A nonparametric likelihood test for detecting discordance between two measurements with application to censored viral load determinations

Authors

  • Zonghui Hu,

    Corresponding author
    1. Biostatistics Research Branch, National Institute of Allergy and Infectious Diseases, National Institutes of Health, Bethesda, MD, U.S.A.
    • Biostatistics Research Branch, National Institute of Allergy and Infectious Diseases, National Institutes of Health, 6700A Rockledge Drive, Bethesda, MD 20892-7609, U.S.A.
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  • Dean Follmann,

    1. Biostatistics Research Branch, National Institute of Allergy and Infectious Diseases, National Institutes of Health, Bethesda, MD, U.S.A.
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  • Jing Qin,

    1. Biostatistics Research Branch, National Institute of Allergy and Infectious Diseases, National Institutes of Health, Bethesda, MD, U.S.A.
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  • Robin L. Dewar,

    1. Virus Isolation and Serology Laboratory, SAIC-Frederick, Inc., NCI-Frederick, Frederick, MD, U.S.A.
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  • Phumelele Sangweni

    1. Project Phidisa, 1 Military Hospital, Pretoria, South Africa
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Abstract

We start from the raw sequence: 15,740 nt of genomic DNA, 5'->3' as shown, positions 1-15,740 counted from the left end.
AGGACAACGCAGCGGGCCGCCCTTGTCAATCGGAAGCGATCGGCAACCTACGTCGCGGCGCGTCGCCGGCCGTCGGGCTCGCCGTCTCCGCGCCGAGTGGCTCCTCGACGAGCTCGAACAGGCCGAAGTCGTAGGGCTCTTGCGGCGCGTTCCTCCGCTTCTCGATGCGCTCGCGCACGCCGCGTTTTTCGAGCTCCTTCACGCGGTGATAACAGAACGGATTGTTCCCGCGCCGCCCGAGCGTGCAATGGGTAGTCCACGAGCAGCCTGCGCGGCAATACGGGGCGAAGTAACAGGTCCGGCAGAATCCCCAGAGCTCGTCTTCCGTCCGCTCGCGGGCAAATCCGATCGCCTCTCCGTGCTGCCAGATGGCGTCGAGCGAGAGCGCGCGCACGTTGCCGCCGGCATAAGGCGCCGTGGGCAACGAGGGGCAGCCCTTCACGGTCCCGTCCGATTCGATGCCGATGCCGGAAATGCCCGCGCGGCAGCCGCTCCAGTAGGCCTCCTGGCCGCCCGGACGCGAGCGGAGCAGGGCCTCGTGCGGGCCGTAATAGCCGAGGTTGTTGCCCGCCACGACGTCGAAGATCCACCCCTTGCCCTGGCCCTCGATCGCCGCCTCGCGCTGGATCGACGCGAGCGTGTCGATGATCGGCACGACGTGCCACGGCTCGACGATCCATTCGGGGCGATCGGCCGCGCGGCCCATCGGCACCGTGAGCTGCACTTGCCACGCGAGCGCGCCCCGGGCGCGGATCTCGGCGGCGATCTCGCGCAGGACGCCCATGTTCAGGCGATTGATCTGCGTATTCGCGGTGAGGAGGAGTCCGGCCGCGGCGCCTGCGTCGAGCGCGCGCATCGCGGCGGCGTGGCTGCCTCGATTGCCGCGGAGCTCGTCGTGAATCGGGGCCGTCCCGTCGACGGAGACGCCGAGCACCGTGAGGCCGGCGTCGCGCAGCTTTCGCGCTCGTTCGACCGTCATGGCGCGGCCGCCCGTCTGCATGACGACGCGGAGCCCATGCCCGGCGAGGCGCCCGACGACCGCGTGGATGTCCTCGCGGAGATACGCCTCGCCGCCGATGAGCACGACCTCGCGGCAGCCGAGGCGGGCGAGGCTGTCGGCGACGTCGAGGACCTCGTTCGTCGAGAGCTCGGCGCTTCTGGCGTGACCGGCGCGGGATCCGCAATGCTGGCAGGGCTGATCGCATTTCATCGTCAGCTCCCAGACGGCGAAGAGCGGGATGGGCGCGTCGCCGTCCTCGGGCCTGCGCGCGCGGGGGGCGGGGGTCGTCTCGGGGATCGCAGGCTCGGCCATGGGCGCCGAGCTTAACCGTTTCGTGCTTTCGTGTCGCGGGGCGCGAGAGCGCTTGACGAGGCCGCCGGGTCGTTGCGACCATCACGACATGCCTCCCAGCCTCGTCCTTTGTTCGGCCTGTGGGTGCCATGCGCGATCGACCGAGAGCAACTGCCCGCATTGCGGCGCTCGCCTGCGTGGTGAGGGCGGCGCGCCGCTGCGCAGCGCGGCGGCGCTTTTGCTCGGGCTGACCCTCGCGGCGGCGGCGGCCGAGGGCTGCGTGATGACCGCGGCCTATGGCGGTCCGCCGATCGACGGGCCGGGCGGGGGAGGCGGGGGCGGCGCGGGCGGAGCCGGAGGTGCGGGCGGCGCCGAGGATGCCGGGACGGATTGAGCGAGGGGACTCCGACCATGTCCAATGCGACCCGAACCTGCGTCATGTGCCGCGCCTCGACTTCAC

Patient management frequently involves quantitative evaluation of a patient's attributes. For example, in HIV studies, a high viral load can be a trigger to initiate or modify an antiretroviral therapy. At times, a new method of evaluation may substitute for an established one, provided that the new method does not result in different clinical decisions compared with the old method. Traditional measures of agreement between the two methods are inadequate for deciding if a new method can replace the old. Especially, when the data are censored by a detection limit, estimates of agreement can be biased unless the distribution for the censored data is correctly specified; this is usually not feasible in practice. We propose a nonparametric likelihood test that seamlessly handles censored data. We further show that the proposed test is a generalization of the test on nominal measurement concordance to continuous measurement. An exact permutation procedure is proposed for implementing the test. Our application is an HIV study to determine whether one method of processing plasma samples can safely substitute for the other. The plasma samples are used to determine viral load and a large portion of data are left censored due to a lower detection limit. Copyright © 2008 John Wiley & Sons, Ltd.

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